- Instead of quarried stone for paths, patios and retaining walls, use broken concrete salvaged from construction sites, also known as urbanite.
- Avoid pressure treated wood, railroad ties (which are soaked in creosote), and other hardscape materials that involve toxic substances.
In terms of design, keep in mind that the most environmentally-friendly landscapes do not have a traditional, manicured look. In keeping with the idea of mimicking a natural ecosystem, it's fine to allow them to be a little overgrown and disorderly -- nature rarely occurs in straight lines or looks as neat and clean as the average front yard. Dense shrubbery, piles of brush, rock outcroppings and other quasi-natural features can all be part of the overall design. It may take an adjustment of your expectations, but eco-friendly landscapes have a different form of beauty, one that is much more akin to natural landscapes.
Other items that can be considered in your overall design include:
- A rain barrel to catch water from your roof, so you can be more self-sufficient for your irrigation needs
- A compost pile or bin
- A small wetland or pond to serve as habitat for birds, dragonflies and amphibians
- Swales or terraces on sloped areas to prevent erosion and cause run-off to soak into the soil
- Large deciduous trees on the south side of the house to create shade in summer and let sunlight in during winter (thus reducing heating and cooling costs)
- Bird houses, bird baths, native bee boxes, owl boxes, and bat boxes
Eco-Friendly Care and Maintenance
Once you have the garden installed, get to know the most eco-friendly techniques to care for it over time.
Other than food plants, eco-friendly gardens emphasize drought tolerant species, so there is less need for irrigation compared to conventional landscapes. However, even the most drought-tolerant species need water for the first couple of years until they get established. Instead of sprinklers, drip irrigation systems are a much better choice as they provide water in the most efficient way possible. If you do use a sprinkler, avoid watering in the middle of the day when evaporation is highest or during windy weather.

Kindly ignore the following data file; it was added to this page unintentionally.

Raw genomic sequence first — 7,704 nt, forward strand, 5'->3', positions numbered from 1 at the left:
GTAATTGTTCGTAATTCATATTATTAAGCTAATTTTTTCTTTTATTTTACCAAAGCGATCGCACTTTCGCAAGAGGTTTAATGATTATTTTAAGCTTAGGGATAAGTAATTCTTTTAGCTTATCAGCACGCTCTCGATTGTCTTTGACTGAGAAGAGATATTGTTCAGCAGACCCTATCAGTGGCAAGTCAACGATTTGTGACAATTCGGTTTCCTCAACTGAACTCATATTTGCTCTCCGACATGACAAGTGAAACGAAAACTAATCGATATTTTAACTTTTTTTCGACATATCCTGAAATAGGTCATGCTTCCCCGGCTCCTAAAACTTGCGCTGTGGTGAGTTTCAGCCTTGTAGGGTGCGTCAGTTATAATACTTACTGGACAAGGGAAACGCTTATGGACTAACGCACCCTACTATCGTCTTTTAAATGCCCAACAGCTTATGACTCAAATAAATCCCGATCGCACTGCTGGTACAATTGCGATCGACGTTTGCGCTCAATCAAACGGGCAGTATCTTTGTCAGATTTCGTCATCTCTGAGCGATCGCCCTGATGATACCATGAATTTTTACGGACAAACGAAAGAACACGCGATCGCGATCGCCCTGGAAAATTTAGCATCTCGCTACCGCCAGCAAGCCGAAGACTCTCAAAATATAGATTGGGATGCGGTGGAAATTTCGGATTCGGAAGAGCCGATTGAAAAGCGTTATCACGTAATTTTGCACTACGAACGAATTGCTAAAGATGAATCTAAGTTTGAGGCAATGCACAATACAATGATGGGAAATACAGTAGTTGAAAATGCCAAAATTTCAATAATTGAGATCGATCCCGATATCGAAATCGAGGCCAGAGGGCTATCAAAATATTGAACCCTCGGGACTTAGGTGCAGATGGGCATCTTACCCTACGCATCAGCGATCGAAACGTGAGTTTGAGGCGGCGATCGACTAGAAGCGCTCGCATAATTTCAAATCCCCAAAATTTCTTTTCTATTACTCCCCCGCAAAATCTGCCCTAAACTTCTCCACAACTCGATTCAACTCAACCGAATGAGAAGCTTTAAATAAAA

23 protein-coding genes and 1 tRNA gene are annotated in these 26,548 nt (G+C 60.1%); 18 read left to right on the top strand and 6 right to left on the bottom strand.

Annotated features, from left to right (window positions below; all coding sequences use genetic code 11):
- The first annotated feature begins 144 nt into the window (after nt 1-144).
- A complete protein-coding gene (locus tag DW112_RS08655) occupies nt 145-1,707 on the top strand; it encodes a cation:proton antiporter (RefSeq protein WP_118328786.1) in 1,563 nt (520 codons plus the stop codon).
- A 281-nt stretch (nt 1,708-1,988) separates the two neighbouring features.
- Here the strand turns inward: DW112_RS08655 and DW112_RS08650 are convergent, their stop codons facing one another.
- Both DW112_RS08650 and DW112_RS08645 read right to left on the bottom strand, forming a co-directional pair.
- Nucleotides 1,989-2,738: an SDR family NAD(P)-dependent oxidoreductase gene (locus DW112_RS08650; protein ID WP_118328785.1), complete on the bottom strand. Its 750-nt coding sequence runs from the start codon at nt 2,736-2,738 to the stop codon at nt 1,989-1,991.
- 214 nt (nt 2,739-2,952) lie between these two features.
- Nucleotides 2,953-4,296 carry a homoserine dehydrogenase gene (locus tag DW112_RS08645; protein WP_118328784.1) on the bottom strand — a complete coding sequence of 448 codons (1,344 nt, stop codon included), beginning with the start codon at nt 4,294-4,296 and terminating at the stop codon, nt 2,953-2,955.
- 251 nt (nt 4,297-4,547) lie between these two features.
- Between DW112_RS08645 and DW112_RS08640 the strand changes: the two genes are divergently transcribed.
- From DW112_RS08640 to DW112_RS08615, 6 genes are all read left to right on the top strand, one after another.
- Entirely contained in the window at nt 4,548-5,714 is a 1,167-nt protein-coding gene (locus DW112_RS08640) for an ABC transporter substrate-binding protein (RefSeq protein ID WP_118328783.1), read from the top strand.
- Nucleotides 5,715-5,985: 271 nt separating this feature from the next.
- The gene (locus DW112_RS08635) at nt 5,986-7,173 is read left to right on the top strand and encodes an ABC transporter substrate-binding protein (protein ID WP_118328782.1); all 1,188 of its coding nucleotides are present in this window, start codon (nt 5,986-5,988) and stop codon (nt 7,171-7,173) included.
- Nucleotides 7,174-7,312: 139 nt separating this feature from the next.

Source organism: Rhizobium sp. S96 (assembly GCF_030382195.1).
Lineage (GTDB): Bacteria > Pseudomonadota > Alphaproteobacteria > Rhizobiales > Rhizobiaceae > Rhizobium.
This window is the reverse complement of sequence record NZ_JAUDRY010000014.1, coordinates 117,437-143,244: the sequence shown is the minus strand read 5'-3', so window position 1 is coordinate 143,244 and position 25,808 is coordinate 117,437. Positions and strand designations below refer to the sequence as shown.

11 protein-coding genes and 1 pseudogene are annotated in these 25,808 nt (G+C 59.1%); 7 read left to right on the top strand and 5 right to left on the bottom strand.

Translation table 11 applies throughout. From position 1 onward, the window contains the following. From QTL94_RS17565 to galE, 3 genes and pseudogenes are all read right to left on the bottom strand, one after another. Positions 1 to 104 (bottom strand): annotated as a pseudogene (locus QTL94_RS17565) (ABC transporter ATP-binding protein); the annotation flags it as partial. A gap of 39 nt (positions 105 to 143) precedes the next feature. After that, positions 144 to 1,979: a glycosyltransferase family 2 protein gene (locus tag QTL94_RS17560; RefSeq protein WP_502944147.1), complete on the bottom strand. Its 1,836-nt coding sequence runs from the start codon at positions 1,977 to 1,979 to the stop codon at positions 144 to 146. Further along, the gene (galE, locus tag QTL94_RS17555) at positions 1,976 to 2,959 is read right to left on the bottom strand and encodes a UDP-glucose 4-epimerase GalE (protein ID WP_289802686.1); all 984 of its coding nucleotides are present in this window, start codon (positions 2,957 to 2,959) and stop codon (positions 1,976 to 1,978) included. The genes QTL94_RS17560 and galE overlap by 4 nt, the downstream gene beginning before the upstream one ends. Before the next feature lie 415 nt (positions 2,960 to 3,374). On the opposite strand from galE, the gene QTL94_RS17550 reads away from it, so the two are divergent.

Though an eco-friendly garden should have minimal fertilizer requirements, at times you may want to give a boost to certain plants with an application of organic fertilizer -- this is especially important for food plants. Most garden centers carry a large selection of organic fertilizer products, including bone meal to add phosphorus, blood meal and fish emulsion for nitrogen, and products like kelp and greensand that add micronutrients.
Pests and Disease
Rather than reaching for insecticides and fungicides, consider natural alternatives when pests and disease strike. Horticultural oil, insecticidal soaps, and other biological products are available as alternatives. It's also possible to release beneficial insects that prey on common garden pests. However, pests and disease tend to be minimal in eco-friendly gardens because of the emphasis on soil fertility and using tough, well-adapted plants.
One sign of an eco-friendly garden is that it does not require the regular use of gas-powered machinery to maintain it. Traditional lawns and sheared hedges are not part of the picture and organic debris should be allowed to accumulate on the ground where it will enrich the soil and provide habitat for insects. In other words, eco-friendly gardens are inherently low maintenance gardens.
However, if you do decide to cut things back from time to time for the sake of aesthetics of safety, try to use hand-operated or electric-powered tools as mush as possible. Planting densely and allowing the plantings to grow into a continual groundcover reduces the opportunity for weeds to get established, but if they do, consider non-toxic methods to control them such as vinegar weed killer, or use weed fabric to suppress them.
In Harmony With Nature
At every step of the way in designing and implementing your eco-friendly garden, make choices that reduce wastefulness and create an environment that functions as much like a natural ecosystem as possible. Birds, bees, and other critters will benefit and you can share in enjoying their natural sanctuary.